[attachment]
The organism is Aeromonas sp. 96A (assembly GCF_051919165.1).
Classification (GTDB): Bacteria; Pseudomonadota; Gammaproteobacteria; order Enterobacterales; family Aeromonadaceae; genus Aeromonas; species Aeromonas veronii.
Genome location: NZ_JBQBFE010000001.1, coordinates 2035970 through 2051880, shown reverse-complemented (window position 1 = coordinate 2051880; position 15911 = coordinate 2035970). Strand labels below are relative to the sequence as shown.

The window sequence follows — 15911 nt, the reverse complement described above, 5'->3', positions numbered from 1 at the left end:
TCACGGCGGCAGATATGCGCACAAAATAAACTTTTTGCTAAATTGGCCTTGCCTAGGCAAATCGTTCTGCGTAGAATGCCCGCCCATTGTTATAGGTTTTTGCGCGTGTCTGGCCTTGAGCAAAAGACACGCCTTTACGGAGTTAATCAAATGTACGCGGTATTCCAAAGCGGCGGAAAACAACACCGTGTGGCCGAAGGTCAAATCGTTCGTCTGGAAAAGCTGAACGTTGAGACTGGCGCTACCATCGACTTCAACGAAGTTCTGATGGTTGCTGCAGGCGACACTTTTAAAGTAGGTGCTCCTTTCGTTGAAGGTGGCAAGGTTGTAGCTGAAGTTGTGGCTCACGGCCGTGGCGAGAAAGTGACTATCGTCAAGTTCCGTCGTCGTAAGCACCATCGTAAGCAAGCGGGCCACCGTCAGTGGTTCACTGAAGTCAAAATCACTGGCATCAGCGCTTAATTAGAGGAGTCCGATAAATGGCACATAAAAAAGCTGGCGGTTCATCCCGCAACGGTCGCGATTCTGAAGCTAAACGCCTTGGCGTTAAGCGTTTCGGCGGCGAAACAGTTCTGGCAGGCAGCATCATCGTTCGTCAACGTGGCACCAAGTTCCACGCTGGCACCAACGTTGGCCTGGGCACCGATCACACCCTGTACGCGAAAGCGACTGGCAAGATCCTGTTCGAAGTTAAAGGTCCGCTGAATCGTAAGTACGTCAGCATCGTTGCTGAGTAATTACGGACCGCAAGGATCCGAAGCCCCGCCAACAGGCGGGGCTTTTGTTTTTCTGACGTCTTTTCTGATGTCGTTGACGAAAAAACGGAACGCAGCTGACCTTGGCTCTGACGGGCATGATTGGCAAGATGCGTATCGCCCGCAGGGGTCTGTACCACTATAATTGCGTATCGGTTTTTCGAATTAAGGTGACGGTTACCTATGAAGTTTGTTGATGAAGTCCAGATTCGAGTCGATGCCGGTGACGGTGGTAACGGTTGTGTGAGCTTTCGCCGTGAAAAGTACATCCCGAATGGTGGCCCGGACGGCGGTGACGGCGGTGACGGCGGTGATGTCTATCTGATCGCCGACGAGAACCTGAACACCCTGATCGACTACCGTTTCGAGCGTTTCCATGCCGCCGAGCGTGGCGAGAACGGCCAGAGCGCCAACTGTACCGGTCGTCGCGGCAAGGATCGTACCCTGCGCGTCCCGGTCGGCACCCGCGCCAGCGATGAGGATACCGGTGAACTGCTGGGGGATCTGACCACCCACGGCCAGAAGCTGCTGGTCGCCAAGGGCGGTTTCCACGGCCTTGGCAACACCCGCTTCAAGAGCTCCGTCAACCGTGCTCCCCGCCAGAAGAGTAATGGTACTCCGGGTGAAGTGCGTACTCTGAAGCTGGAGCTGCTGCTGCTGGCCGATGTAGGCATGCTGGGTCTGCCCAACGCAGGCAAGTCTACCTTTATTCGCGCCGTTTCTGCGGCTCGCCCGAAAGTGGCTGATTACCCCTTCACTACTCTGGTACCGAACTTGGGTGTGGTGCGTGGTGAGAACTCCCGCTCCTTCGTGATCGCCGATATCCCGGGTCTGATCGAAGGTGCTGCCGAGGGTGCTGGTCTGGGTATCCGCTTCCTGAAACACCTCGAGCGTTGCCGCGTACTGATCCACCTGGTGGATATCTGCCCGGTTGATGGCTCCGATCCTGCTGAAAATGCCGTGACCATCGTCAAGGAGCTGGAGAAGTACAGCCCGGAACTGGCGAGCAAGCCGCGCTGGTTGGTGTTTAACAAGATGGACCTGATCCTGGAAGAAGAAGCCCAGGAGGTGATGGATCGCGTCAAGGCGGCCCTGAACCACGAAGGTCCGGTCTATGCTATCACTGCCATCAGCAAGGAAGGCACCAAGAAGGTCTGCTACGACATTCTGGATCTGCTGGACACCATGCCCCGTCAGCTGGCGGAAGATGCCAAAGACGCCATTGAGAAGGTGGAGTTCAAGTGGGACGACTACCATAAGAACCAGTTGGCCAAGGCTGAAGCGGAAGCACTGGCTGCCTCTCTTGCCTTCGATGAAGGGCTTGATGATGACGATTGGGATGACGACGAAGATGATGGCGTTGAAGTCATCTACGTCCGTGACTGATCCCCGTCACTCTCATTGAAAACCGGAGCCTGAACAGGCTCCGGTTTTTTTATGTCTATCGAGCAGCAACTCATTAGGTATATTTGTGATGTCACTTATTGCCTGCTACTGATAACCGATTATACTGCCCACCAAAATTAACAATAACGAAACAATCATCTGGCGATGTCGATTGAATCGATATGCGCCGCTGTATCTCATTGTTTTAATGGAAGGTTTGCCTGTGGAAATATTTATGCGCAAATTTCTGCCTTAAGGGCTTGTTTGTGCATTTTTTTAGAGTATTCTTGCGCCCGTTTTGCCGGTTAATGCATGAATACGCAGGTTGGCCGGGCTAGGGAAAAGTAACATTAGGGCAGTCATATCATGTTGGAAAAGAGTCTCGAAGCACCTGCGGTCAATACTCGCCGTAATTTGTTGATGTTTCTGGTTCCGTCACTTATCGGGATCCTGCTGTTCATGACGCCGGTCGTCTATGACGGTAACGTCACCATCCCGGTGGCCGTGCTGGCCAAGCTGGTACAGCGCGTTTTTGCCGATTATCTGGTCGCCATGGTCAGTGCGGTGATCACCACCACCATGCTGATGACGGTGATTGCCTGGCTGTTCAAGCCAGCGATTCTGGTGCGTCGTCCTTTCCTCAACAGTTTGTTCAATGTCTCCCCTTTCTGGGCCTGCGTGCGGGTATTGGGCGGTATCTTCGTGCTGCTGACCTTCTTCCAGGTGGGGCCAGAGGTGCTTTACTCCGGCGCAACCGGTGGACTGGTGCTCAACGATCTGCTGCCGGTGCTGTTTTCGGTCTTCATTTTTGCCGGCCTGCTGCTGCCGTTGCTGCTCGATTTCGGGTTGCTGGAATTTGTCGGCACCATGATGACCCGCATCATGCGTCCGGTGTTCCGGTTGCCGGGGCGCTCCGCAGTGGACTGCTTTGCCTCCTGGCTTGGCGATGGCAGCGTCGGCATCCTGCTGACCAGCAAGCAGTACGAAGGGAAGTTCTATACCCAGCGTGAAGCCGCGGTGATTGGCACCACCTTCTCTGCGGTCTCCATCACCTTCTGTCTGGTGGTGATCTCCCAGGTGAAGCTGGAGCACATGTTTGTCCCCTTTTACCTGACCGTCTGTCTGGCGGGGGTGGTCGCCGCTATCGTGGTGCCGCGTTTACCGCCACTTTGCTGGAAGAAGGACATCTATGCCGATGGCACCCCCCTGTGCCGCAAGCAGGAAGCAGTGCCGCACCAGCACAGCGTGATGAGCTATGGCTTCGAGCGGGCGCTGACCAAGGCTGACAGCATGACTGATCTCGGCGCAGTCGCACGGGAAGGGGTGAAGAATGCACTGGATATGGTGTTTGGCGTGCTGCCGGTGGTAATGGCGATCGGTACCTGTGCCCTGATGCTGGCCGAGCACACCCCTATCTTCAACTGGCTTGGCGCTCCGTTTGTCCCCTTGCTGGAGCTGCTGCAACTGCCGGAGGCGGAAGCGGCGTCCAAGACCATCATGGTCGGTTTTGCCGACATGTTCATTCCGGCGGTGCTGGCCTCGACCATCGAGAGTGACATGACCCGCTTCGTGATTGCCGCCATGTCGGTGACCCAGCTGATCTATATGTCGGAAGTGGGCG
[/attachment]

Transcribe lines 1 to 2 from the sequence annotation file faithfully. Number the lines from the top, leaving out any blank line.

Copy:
The organism is Aeromonas sp. 96A (assembly GCF_051919165.1).
Classification (GTDB): Bacteria; Pseudomonadota; Gammaproteobacteria; order Enterobacterales; family Aeromonadaceae; genus Aeromonas; species Aeromonas veronii.